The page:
The United States has an epidemic of porcine diarrhea that has killed approximately three million piglets and cost that country $240 million dollars. I just finished reading this news in the article above by Amanda Stephenson. Stephenson’s piece also reports that Ontario has just seen its first outbreak of the virus and a spokesperson for Alberta Pork says that “the real question is, can we keep it out of the Prairies?”.
I think that question misses the point. I think the real question is not “can we keep it out of the Prairies?”; I think the real question is why did these animals get so devastatingly ill in the first place?
I suspect it has something to do with the industrialization of the hog industry but I’m not a farmer or a veterinarian. This crisis is just one more factor that has me and many consumers asking questions and wishing for greater transparency in our food systems. This post describes what I know about the current systems of how pork is raised and goes on to look at some small trends and ideas that might lead the way back to a healthier pork industry with hopefully healthier animals within that industry.
My understanding of how pigs in a farrow-to-finish (birth to weaning) barn live is as follows:
– a sow is confined to a pen with feed, water and a grated floor for her and her piglet’s feces and urine to fall through. Her piglets are confined to life there until they can be weaned
– at about 8 weeks the piglets are moved to a new barn or a new farm and assigned to bigger pens but in groups of 10 or more per pen
– the piglets have their tails docked so that they don’t chew each others off in boredom
– the barns have poor air quality, are cramped and these amazingly bright animals never see the light of day; they never get to use their keen snouts to forage for the omnivorous diet they would have if raised in pastures and forests
– a typical hog barn will have anywhere from 1000 to 10,000 animals and the slew of sewage that flows from the subfloor collection cesspool smells so bad it causes devastating air, water and land pollution.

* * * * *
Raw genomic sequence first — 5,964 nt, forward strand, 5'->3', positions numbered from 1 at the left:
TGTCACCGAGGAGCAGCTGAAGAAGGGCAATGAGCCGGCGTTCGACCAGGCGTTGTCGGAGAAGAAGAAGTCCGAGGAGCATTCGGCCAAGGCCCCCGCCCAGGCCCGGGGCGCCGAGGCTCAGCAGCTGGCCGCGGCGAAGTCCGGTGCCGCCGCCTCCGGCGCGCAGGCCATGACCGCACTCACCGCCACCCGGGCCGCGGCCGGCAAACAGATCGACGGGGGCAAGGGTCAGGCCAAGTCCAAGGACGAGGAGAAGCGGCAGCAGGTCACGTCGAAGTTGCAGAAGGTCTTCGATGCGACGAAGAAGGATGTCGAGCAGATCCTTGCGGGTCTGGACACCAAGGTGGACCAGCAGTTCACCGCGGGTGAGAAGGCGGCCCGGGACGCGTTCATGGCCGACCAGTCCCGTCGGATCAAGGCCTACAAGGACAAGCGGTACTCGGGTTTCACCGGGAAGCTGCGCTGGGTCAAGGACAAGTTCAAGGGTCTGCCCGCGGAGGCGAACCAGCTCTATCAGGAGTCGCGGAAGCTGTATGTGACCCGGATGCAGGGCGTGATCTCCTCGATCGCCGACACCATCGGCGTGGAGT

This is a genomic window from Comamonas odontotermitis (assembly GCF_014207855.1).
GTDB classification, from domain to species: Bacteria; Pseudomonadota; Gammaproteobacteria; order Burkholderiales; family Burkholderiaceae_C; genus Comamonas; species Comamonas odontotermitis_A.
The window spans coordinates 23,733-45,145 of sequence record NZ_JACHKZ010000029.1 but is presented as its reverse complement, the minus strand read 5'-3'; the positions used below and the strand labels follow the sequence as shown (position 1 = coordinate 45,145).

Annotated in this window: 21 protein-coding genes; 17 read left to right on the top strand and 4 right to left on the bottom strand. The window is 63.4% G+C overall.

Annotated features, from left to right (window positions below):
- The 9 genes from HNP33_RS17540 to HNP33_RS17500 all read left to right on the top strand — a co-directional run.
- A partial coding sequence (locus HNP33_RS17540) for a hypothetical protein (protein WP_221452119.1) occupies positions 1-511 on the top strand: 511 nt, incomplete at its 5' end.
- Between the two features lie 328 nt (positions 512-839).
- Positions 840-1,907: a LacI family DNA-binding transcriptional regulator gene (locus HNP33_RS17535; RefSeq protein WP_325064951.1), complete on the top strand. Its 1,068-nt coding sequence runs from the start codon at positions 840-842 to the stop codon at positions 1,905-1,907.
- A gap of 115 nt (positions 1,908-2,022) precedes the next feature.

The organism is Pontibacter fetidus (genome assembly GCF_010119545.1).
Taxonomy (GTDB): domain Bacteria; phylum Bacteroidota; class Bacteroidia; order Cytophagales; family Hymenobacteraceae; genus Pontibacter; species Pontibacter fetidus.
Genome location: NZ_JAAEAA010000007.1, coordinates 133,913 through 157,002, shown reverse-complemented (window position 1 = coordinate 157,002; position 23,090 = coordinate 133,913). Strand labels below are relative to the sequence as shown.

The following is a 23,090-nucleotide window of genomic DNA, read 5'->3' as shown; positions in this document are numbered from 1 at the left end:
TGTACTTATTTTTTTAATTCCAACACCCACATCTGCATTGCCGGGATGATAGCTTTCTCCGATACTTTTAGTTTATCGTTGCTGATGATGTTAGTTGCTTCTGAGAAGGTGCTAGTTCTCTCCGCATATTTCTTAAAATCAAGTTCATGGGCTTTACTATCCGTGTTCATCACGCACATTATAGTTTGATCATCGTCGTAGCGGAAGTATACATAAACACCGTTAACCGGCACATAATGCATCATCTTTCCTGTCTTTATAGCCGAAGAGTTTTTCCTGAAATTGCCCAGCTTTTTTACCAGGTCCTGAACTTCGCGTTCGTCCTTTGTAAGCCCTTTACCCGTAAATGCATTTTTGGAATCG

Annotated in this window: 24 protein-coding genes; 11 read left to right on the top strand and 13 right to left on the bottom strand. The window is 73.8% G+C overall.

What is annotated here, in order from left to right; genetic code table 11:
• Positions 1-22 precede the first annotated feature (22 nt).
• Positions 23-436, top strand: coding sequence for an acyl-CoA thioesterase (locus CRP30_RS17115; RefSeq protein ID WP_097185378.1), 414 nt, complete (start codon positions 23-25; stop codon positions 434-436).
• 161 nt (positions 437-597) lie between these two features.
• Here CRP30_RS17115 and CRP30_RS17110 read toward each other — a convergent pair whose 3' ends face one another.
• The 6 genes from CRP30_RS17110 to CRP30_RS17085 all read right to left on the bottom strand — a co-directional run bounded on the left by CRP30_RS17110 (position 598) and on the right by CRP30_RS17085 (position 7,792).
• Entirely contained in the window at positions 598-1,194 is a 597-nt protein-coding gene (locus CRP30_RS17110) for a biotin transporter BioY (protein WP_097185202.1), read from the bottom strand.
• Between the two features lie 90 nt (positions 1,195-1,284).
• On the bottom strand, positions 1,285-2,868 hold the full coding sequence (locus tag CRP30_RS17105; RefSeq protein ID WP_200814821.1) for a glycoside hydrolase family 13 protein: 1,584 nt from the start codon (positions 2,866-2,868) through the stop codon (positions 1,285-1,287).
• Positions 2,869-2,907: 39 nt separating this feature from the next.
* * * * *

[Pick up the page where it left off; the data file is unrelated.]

No one wants to live near an industrialized pig farm.
The pork industry is blaming truckers for the spread of this porcine diarrhea epidemic. But one can’t help but wonder if industrialized animal husbandry practices play a role as well. Epidemics spread much more easily in confined and crowded spaces.
Consumers who’ve examined the practices of the industrialized pork industry are starting to demand humanely raised and pasture-raised pork. Calgary Coop have had a hard look at where the consumer’s dollar is going and have stated they will phase their purchasing power over to pork producers using non-confinement methods. This seems to be proof that grocery stores will follow consumers spending habits in a bid to keep consumers buying pork at their outlets.
How did the Alberta pork industry react to Calgary Coop’s announcement? I’ve written about that here. Basically, they warned it will be costly.
Sometimes you have to spend money to save your industry. Sometimes you have to spend more money to be humane. I am saddened that the pork producers are bearing the weight of blame for this poor system that’s been created. I think consumers are going to have to realize the need for higher pork prices if this industry is going to be viable.
There are only 350 pork farmers in Alberta. The industry has lost half their ranks in the last 5 years because pork farmers can’t make a living raising hogs – even using such industrialized and efficient methods – while selling their product for the low, low prices set by the market. The market…what and/or who is the market?
To market, to market to buy a fat pig
Home again, home again, jigetty-jig.
Home again – the matter of low pork prices might actually hit quite close to home. Maybe we consumers will have to own up to the role we’ve played (consciously or unconsciously) in the creation of our industrialized food production system. We like cheap bacon. We like cheap bacon on our cheap burgers in our cheap fast food outlets. We don’t stop to think what all that cheap bacon and cheap food is really costing. We don’t see our selves as co-producers in the food system. We don’t own that we vote for the food system that we get with each dollar we spend.